How to Deal With Grumpy and Impatient Co-Workers

How to Deal With Grumpy and Impatient Co-Workers

While positive co-workers can make even the worst office crisis seem much easier to handle, it takes no more than a single toxic colleague to turn your regular working hours into a waking nightmare. Sources of negativity at the workplace can take different forms, starting with an Oscar-worthy drama queen from the office nearby, a  micromanaging boss sending you emails at 10 pm Friday night, to a Grump sitting right next to you, having their say on every move you make. 

While numerous survival guides are written on how to best cope with co-workers you hate,  as their main trait is being mean whenever the opportunity presents itself, impatient and grouchy coworkers are a completely different story –  their annoying remarks are more likely the result of their lack of self-censorship and their unwillingness to mince words than the meanness of their spirit, so you can find them nice and lovable, but behavior very frustrating.

Below are some of the ways to try to deal with them, without quitting your job and giving up on your salary. 

Understand Their Reasons

When your co-workers are giving you a hard time, behaving restlessly and anxiously, try to remember that they are, after all, only human.  If possible, try to determine the reasons behind such behavior. Your grumpy colleague may be passing through some kind of personal crises or going through a rough patch in their personal life and their cross behavior may be a mechanism for masking their true feelings, while your boss may be rushing you to finish your report as soon as possible out of fear that your company’s latest project has been going downhill. You can try to disarm your moody co-workers with your kindness, by showing your concern and, if they are willing to talk about the issue, offering your support in overcoming challenges. 

Establish Workplace Expectations

If a gloomy and nagging atmosphere seems to follow them around,  and your productivity and efficiency at work seem to suffer, it’s time to change your approach. There is a fair chance you impulsive co-workers are not fully aware of how their behavior affects you and other colleagues, so confronting them in an assertive manner might give them a clue and be a win-win situation for both sides.

 Don’t be surprised if, in the first place, they counter-accuse you for being aggressive, or become apologetic about their behavior, as this kind of upfront communication may catch them by surprise too. Hear them out but state your professional behavior expectations too, as the next time they’ll have a clear notion that such conduct is a big no-no.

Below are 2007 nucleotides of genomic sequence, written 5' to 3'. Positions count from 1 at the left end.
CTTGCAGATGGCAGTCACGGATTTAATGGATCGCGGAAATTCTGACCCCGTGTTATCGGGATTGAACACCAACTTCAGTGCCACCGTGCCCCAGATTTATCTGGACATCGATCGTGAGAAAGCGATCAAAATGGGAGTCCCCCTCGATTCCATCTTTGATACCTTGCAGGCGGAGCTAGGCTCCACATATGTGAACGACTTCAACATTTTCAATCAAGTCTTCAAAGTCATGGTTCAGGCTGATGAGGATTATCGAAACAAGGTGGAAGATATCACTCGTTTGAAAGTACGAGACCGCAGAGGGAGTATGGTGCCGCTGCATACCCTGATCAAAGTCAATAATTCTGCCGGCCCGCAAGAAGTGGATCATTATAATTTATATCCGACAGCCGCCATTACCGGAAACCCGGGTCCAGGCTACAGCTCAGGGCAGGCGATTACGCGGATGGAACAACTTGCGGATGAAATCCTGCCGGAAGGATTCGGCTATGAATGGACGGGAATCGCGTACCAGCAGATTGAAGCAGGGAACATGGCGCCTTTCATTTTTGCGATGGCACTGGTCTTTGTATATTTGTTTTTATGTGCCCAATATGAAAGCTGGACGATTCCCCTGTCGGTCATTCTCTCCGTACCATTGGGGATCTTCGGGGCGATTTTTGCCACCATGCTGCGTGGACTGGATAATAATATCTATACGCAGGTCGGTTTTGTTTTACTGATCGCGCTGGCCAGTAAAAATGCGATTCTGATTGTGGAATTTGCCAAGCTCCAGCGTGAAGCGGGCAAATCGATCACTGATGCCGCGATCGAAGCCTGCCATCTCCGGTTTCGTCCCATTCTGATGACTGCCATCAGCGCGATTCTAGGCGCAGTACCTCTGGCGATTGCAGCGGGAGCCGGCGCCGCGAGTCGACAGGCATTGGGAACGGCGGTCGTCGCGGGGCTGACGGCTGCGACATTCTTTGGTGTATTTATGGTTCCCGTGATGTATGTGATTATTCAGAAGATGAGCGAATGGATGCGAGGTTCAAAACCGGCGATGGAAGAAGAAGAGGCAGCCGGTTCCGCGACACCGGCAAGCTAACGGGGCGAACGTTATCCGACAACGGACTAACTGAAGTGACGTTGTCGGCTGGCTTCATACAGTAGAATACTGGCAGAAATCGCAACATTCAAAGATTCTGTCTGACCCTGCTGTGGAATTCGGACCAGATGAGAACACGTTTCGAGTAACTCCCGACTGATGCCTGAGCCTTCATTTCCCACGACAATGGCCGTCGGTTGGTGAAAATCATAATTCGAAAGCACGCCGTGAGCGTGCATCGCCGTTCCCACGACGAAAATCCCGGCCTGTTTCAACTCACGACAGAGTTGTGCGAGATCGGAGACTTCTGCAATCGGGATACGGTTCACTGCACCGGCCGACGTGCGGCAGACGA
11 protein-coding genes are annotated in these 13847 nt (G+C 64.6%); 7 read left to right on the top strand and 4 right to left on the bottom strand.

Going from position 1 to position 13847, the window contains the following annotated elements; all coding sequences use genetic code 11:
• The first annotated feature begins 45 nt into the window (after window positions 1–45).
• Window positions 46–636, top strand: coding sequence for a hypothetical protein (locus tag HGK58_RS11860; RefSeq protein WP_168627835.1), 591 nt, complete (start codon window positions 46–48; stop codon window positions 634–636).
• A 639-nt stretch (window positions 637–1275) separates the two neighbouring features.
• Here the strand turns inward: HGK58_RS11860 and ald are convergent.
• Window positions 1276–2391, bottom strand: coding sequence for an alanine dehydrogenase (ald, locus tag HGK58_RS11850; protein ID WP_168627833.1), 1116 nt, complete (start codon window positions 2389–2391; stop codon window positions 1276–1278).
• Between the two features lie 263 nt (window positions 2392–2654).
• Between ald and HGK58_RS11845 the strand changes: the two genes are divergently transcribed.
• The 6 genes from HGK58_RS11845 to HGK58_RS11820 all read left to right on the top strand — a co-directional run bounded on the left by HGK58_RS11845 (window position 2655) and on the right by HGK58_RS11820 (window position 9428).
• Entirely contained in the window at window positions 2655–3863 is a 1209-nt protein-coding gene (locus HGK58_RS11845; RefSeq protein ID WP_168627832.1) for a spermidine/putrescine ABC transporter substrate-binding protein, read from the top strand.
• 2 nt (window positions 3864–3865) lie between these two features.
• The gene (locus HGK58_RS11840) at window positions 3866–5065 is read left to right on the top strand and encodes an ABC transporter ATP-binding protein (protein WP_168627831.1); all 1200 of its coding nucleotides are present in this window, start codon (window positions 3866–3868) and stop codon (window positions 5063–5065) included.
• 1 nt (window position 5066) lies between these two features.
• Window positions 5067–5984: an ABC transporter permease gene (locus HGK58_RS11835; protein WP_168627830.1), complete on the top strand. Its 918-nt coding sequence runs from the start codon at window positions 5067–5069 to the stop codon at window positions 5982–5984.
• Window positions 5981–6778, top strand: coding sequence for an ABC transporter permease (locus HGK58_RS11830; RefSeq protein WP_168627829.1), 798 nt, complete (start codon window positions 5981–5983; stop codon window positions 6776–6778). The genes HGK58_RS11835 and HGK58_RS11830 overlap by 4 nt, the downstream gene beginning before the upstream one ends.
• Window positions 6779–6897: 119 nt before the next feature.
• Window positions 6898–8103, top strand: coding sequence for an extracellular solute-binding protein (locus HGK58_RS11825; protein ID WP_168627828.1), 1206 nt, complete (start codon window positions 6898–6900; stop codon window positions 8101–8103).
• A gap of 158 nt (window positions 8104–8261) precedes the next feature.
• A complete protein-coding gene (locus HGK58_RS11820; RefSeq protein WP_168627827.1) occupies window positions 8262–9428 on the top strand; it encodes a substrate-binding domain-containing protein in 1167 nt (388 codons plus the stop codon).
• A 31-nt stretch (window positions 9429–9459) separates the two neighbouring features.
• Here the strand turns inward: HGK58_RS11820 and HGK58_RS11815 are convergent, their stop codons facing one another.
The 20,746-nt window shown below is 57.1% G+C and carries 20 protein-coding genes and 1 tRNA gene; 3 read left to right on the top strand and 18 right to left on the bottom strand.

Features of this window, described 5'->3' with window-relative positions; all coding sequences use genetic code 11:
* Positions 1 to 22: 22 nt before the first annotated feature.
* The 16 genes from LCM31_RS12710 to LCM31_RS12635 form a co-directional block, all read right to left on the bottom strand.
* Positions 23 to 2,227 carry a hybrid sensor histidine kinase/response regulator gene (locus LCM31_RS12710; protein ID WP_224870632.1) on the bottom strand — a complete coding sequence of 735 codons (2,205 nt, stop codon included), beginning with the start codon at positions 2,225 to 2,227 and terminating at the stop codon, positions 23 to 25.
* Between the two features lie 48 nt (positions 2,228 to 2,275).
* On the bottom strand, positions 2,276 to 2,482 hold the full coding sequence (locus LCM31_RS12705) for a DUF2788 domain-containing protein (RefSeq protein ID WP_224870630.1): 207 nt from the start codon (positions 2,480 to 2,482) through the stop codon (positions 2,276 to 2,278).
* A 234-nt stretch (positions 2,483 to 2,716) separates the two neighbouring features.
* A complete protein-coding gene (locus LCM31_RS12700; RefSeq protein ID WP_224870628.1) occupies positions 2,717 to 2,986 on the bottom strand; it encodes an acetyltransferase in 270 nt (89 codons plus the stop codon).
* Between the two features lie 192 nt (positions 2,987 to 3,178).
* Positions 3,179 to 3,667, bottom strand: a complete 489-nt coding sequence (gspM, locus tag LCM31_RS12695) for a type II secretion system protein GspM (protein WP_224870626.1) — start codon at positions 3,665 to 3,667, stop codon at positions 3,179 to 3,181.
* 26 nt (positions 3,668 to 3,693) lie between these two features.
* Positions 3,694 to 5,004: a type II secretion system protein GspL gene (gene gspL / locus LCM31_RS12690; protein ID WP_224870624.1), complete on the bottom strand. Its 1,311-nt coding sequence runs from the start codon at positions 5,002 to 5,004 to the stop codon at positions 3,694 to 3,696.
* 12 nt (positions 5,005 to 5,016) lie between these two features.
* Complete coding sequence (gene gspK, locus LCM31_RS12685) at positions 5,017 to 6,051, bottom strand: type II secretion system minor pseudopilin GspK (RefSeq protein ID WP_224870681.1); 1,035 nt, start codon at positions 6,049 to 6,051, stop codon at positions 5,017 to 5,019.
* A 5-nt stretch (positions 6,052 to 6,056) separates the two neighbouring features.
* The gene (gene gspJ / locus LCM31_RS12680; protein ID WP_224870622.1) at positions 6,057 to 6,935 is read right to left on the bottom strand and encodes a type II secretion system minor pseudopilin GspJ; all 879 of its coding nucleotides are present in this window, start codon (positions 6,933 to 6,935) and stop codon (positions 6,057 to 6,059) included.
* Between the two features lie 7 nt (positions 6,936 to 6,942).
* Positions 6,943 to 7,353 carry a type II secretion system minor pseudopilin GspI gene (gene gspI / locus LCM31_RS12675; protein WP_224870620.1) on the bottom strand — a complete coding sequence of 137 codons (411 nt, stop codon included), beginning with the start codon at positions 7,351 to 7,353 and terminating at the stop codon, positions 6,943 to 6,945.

Don’t Give Them Rewards

One of the worst things to do when your colleagues are being grumpy or impatient, and it’s affecting your mood and your workplace performance, is to give in. We all sometimes find it easier to do what’s expected by the intruder than to go on listening to their sullen remarks, or risk starting a conflict. 

On the other hand, those co-workers are going to feel as if your rewarding them for such behavior and that it’s fully acceptable for them to make such demands.

Take Control

Some people just don’t want or can’t change their behavior, no matter what you do or say. Still, you don’t want their behavior to have power over your work performance and your attitude, so you’re the one who needs to be in control. You won’t take your power back if you’re obsessing about someone else’s behavior or future reactions, as well as overthinking every possible situation and the outcome. Think of yourself as responsible for your behavior only, and make sure to stick to professional standards on your part. If this means taking your feelings out of the equation and having a strictly formal relationship, it’s the price you can and should pay for your own peace of mind at work.

Make Your Distance

Still, no one can hold their horses for good, and it’s much easier in a toxic surrounding when there is a physical barrier between you and the person that has been driving you crazy. Look for an opportunity to change your desk if you’re sitting close, or even the office if possible. Until this happens, there are many other ways to make yourself unavailable for criticism or a hasty remark. Wearing headphones while working should be a clear sign you’re busy or that you shouldn’t be disturbed. Prevent your grumpy co-worker from bothering you during the lunch hour by talking a walk to a nearby eatery or any other place you know they won’t be present. 

File a Complaint

If the situation gets out of control and you’re having a problem handling this issue, or your co-worker’s behavior heads for the worse, you’ll have to address the issue directly with the management and file a formal complaint. Be very professional when it comes to which boundaries your co-worker crossed, and try to provide your manager or HR with clear and concise details about the incidents, how they’re influencing your job and your performance, and impacting your work environment. Employers don’t want their workplace to go toxic any more than you do, and some organizational changes are going to follow. Get ready for a backlash as soon as the word is out, but expect to find some allies too.

Hopefully, your issue will be solved then and there, and after a few days, things will be back to their usual ways, with an occasional grumble. If no progress has been made and you’re feeling stuck with annoying co-workers, look for another job opportunity, and leave. Just don’t be surprised if there is another Grumpy waiting around the corner.

Ian Lewis

Ian Lewis is a father, writer, and a marketing expert. His favourite quote: There are three ways to ultimate success: The first way is to be kind. The second way is to be kind. The third way is to be kind. You can find him on Twitter.

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